Groupon’s board of directors has voted to replace co-founder Eric Lefkofsky as CEO with Rich Williams, the company’s chief operating officer. Lefkofsky will return to his previous role as chairman of the board, with current chair Ted Leonsis sliding into an independent director position. The changes are effective immediately.
Lefkofsky took over the CEO role on an interim basis in February of 2013 when the company fired then-CEO Andrew Mason and was desperate for stability. His interim tag was removed that summer. In an interview on Tuesday, he told Re/code he and the board have had fairly regular check-ins about when would be the right time to hand over the job, and that it became clear to all of them in the last six to 12 months that Williams was the right successor.
“I’m a builder and feel like I’ve done all the building here I set out to do and Rich is a better operator and a better manager and has spent a whole career at both,” Lefkofsky said in an interview withRe/code.
While Williams takes over a company with some financial metrics such as revenue and Ebitda in a stronger place than when Lefkofsky took over, Groupon’s market cap is just $2.5 billion and the company’s future continues to be cloudy as the daily-deal fad evaporates. Just last week, Amazon announced plans to shutter its daily-deals business.
Groupon has been on a years-long mission to cut its heavy reliance on email marketing and get people to come to its site and search for deals on products and services on a daily basis. To that end, Williams, who was Groupon’s chief marketing officer for his first three-plus years at the company, plans to increase marketing spend to attract new users to the new Groupon. In fact, the company said it would spend between $150 million and $200 million more than planned on marketing in 2016.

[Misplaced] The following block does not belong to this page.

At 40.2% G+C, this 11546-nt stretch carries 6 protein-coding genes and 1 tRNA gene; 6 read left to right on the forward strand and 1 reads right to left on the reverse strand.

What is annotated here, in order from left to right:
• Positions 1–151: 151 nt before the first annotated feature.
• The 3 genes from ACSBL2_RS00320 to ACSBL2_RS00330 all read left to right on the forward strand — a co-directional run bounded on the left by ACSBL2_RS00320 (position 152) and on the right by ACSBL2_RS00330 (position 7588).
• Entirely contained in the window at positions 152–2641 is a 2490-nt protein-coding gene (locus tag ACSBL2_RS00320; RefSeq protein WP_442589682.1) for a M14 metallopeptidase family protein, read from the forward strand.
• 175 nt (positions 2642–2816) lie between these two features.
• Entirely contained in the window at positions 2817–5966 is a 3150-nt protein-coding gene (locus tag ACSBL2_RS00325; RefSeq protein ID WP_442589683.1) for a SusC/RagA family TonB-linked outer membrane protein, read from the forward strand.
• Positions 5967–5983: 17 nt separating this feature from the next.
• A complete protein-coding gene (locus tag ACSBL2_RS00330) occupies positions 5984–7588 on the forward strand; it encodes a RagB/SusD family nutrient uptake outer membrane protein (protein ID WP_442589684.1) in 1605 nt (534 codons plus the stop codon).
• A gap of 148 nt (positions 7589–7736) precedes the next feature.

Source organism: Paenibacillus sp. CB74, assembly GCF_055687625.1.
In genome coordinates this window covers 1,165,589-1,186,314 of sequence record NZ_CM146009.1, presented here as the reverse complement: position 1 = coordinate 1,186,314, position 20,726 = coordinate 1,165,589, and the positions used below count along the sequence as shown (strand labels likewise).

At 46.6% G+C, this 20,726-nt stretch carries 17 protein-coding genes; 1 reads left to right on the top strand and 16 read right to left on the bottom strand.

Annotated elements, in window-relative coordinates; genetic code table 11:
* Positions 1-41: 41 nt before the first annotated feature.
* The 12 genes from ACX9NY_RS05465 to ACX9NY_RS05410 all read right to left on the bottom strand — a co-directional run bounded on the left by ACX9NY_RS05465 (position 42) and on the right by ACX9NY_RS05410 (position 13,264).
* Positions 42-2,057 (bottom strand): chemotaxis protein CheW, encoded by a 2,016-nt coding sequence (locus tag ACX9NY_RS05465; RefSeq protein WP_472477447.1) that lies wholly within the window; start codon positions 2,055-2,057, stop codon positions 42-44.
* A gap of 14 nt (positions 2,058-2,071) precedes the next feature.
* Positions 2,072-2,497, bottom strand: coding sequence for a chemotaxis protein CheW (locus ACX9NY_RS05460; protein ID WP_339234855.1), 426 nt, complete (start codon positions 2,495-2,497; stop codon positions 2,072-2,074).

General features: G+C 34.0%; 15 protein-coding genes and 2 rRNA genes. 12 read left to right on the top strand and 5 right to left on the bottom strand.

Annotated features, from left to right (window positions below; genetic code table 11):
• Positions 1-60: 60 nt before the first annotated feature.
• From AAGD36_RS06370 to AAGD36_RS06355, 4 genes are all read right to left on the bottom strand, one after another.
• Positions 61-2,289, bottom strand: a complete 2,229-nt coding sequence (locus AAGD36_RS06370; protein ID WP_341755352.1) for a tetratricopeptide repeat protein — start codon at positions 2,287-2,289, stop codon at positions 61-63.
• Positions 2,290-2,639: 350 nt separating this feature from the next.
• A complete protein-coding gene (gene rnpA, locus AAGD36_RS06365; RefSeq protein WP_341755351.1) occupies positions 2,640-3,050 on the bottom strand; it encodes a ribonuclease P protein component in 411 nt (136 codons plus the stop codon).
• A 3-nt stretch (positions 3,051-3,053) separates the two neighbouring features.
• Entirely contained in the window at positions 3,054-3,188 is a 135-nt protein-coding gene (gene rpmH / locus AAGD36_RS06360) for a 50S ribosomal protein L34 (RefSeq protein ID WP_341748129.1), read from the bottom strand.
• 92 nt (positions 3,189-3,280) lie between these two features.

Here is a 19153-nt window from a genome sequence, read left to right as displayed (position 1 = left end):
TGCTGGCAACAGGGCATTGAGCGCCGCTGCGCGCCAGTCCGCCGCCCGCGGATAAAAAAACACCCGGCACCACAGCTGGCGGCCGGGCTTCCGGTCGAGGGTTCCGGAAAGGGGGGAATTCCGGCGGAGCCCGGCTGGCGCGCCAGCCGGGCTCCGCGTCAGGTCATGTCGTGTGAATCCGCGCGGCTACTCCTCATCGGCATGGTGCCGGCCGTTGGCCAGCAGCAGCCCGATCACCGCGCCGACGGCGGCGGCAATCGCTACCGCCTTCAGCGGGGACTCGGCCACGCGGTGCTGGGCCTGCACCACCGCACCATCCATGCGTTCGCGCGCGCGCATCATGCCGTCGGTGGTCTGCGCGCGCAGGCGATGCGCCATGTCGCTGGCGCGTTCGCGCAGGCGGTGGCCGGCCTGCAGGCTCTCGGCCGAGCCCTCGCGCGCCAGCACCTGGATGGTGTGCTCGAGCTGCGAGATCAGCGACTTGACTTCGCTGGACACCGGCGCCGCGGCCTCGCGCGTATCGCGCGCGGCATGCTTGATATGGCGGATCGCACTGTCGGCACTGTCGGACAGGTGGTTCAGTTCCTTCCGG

He also said the company’s Goods business, which sells physical products, plans to highlight more products with higher profit margins.
“There’s a benefit to being an internal CEO,” Williams said. “I don’t need the cliche 100 days … I’m going to move fast.”
The company said these changes will result in lower-than-expected guidance for the fourth quarter of this year. Groupon’s stock tanked in after-hours trading, falling more than 25 percent on the news of the CEO change; weak fourth-quarter guidance and increased marketing spending; and mixed third-quarter results.
Williams was most recently chief operating officer, after being promoted to the role in the spring. Before that he was president of the company’s core North America business.
Update: This story has been updated to show that Groupon’s stock plummeted more than 25 percent in after-market trading.
This article originally appeared on Recode.net.